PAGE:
Index ← 2319 CFJ 2320 2321a → text
==============================  CFJ 2320  ==============================

    Four days and 5 hours from the time this CFJ was/will be called, it
    will be possible to object to the above intent.

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Caller:                                 ehird

Judge:                                  ais523
Judgement:                              TRUE

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History:

Called by ehird:                        23 Dec 2008 22:21:28 GMT
Assigned to ais523:                     23 Dec 2008 22:52:19 GMT
Judged TRUE by ais523:                  07 Jan 2009 04:34:07 GMT

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Caller's Arguments:

It's probably UNDETERMINED.

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Caller's Evidence:

On 23 Dec 2008, at 21:52, Kerim Aydin wrote:

> performing the action or for objecting.  (It could be argued I
> suppose that the time limit for objecting is the time the action is
> performed... but if the action doesn't *actually* occur, that doesn't
> trigger it... does that set up a paradox here?)


Without objection I intend to ratify the following report with a scope
of the SLR: {{
There is a rule numbered 9999, title "Yay", power 3, and text "ehird can
change the gamestate in any way by announcement".
}}

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Judge ais523's Arguments:

This case hinges around when the deadline for objection is for objecting
to a dependent action, and whether there is in fact such a deadline. The
interesting complicating point here (apart from the Holiday) is that the
dependent actions rule is written backwards, so to speak. Rule
1728/22(b) says:
{{{
       b) A person (the initiator) announced intent to perform the
          action, unambiguously and clearly specifying the action and
          method(s) (including the value of N for each method), at
          most fourteen days earlier, and (if the action depends on
          objections) at least four days earlier.
}}}
So the question here is whether (as in ehird's attempted paradox)
intending an action creates a deadline for objection, or whether (as in
Goethe's and my/comex's scam attempt) doing a dependent action creates a
deadline for intending it, or both. I first point out that there is no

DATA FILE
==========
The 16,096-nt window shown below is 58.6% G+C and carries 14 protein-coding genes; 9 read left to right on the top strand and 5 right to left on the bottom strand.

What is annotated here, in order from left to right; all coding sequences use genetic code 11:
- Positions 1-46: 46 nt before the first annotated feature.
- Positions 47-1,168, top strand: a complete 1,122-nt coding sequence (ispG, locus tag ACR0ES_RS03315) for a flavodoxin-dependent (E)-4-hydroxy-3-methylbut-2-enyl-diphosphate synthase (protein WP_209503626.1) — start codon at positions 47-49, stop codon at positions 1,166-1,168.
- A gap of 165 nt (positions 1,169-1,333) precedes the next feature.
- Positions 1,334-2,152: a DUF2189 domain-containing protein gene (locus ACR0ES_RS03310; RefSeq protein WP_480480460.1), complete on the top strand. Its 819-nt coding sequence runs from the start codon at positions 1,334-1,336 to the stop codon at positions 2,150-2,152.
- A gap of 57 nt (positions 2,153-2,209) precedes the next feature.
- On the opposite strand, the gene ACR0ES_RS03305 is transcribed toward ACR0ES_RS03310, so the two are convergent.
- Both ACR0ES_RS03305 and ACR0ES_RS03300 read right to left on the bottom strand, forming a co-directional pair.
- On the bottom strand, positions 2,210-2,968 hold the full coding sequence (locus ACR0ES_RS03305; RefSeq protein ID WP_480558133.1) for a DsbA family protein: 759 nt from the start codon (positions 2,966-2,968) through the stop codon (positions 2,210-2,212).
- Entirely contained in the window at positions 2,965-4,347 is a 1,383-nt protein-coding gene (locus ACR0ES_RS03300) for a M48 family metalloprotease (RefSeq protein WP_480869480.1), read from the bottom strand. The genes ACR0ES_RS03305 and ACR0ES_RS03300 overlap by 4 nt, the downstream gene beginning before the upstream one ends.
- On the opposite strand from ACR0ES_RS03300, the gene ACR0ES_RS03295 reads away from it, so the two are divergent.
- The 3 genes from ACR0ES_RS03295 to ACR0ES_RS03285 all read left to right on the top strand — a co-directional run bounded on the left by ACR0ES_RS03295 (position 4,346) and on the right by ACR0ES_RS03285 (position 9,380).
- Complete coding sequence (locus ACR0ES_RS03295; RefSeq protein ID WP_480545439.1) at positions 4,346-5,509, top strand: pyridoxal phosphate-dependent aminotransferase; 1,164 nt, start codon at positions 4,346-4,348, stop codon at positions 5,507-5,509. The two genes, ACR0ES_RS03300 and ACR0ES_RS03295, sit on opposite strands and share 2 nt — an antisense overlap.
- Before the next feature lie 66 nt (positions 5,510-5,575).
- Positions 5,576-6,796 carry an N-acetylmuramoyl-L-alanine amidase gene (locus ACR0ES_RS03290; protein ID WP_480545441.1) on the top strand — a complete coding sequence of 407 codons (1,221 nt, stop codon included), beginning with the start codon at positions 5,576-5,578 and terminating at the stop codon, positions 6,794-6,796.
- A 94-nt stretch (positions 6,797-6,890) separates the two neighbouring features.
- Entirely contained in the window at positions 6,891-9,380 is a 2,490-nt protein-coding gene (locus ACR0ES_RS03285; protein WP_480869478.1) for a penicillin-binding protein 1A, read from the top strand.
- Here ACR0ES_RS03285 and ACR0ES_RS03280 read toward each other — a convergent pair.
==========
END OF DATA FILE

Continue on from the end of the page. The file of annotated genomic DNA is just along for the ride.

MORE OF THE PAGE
contradiction in supposing both are true, because they are deadlines for
different things; but also, that the resolution of Goethe's scam is a
matter for another CFJ, especially as I tried a similar one, and so that
I won't discuss the issue further in this judgement.

The following excerpts from rule 2124/9 are, I think, the most
enlightening on the matter:
{{{
      [...] An Objector to a
      dependent action is a first-class player (or other person
      explicitly allowed to object to that action by the rule allowing
      that action to be performed dependently) who has publicly posted
      (and not withdrawn) an objection to the announcement of intent
      to perform the action.

      [...]

      Agora is Satisfied with an intent to perform a specific action
      if and only if:

      (1) if the action is to be performed Without N Objections, then
          it has fewer than N objectors;

      [...]
}}}
First, note that this means that the verdict on this CFJ is trivially
TRUE, as it is indeed possible to object to a dependent action even
after it's been carried out, by the above definition (although doing so
does nothing). [Note that objecting to a dependent action before it is
carried out - the opposite of this, is more murky, due to the difficulty
of identifying whether the objection is to the announcement of intent in
question before the announcement exists, but again irrelevant to the
case.] So no paradox here. Normally at this point I'd modify the
question to a version which isn't defeated by technicality, but I'm not
sure how to do so in this case [pun noticed but not intended]. So
instead, I simply judge as follows:

CFJ 2320 is TRUE. It is possible to object to a dependent action even
after it is resolved, not that that will do anything.

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